For example, on that example flop, your bet will get called by some worse hands (such as ) while also forcing hands with equity (like ) to fold.

Tip #2: If you’re in position on an Ace-high flop, go for pot control with a check

Suppose the Cutoff raises and you 3-bet from the Button. If your opponent calls and the flop is something like , you should check back with your Jacks.

You have a hand with good but not great equity and there are only a couple of bad turn cards ( or ) for you, so you can afford to check and take a free card.

In general, medium strength hands that don’t fear too many turns tend to make good check backs. Pocket Jacks on these Ace-high flops is a perfect example.

Tip #3: If you are in position and your Jacks are an overpair, always bet

You need to start betting whenever the flop is something like or .

On these lower flops, Jacks are a strong overpair with which you should try to extract value right away. 

Failing to do so allows your opponent to realize equity with overcards for free against you — imagine how disastrous it would be to check and let your opponent catch a higher pair for free.

Don’t miss these opportunities for value. The difference in expected value (EV) between betting and checking in these scenarios is large.

3 Tips for Playing Pocket Jacks After Calling a 3-Bet

Now, let’s turn the tables and discuss playing Jacks after calling someone else’s 3-bet.

Tip #1: If the flop comes Ace-high and you’re out of position, check and fold versus a bet

Example: You raise from UTG, the player in the Cutoff 3-bets, and you call with . The flop comes . You check and your opponent bets.

Ace-high flops are the worst case scenario for Pocket Jacks after you’ve called a 3-bet.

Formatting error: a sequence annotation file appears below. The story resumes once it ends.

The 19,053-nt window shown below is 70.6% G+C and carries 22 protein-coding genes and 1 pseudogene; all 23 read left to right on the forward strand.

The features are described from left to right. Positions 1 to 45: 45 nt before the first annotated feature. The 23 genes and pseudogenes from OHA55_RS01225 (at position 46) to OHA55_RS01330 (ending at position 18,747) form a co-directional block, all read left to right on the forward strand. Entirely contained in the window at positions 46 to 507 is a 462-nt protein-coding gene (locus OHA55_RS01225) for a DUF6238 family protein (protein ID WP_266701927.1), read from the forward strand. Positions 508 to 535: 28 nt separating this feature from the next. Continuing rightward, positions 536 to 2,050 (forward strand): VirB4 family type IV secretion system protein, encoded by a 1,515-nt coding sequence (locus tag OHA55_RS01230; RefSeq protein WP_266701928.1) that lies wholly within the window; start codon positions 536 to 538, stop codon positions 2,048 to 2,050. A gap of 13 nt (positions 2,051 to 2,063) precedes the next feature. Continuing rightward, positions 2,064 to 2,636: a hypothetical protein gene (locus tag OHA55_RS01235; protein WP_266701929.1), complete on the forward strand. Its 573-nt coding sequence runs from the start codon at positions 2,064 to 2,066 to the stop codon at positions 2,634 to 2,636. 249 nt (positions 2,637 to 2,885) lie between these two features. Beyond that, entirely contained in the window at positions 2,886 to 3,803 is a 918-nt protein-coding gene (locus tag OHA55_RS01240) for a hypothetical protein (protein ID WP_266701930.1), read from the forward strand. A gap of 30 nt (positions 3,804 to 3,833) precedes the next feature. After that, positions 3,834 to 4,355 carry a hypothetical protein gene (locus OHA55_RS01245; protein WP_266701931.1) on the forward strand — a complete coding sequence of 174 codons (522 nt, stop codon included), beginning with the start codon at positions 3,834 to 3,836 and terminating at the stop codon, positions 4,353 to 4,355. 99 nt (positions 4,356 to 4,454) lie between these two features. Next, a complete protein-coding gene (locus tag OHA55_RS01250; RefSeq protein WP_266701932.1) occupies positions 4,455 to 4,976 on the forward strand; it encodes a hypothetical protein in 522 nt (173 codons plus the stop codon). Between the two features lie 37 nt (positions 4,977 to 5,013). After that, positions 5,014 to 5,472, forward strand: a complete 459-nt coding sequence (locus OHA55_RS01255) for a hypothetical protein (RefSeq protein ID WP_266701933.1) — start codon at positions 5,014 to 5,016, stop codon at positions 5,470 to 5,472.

It’s horrible because your opponent’s range is so strong that you can’t really make a profitable call against a c-bet. Even though you might have the best hand now, your opponent can put pressure on you for 3 streets. This hand cannot withstand that amount of frequent pressure.

You just need to accept this fact and move on to the next hand!

Tip #2: In position with a middling pair, you should always check back

Example: You raise from UTG, the player in the Small Blind 3-bets, and you call with . The flop comes and your opponent checks.

If you remember from tip #2 of the previous section, this hand has the best properties for a pot controlling hand:

  1. Good but not great equity
  2. Is not very vulnerable
  3. You have the opportunity to see the turn for free

When these 3 attributes come together, you should check-back.

Tip #3: In position, you should always bet when the board is low 

Example: You raise from UTG, the player in the Small Blind 3-bets, and you call with . The flop comes and your opponent checks.

Sometimes you get a good board for your range. These low boards (8-high and lower) don’t mingle well with the out-of-position 3-bettor’s range.

The majority of the hands they 3-bet miss these flops, which forces them to check with a good chunk of their range. That checking range, no matter how well-built it is, is vulnerable to small stabs. 

By betting small on the flop with Jacks, you get to extract some value and deny a bit of equity. When only getting a call from your opponent, you should continue value betting on the vast majority of turns. Except, of course, when the turn card is the dreaded Ace.

3 Bonus Tips to Avoid Spewing With Jacks

pocket jacks JJ infographic

Final Thoughts

It’s not that hard to play Pocket Jacks well, at least on the first two streets. Doing so sets the rest of the hand up for easier turn and river decisions. So try and always make the correct plays preflop and on the flop so that more big blinds will start getting pushed towards you (in the long run of course!)

That’s all for this article! I hope you enjoyed it and that you learned something new from it! If you have any questions or feedback please let me know in the comment section down below and I’ll do my best to reply!

Till’ next time, good luck, grinders!

Note: Want a reminder by email or text when the Upswing Poker Black Friday sale begins? Click here and fill out your info to make sure you don’t brick the biggest sale of the year!

black friday 2023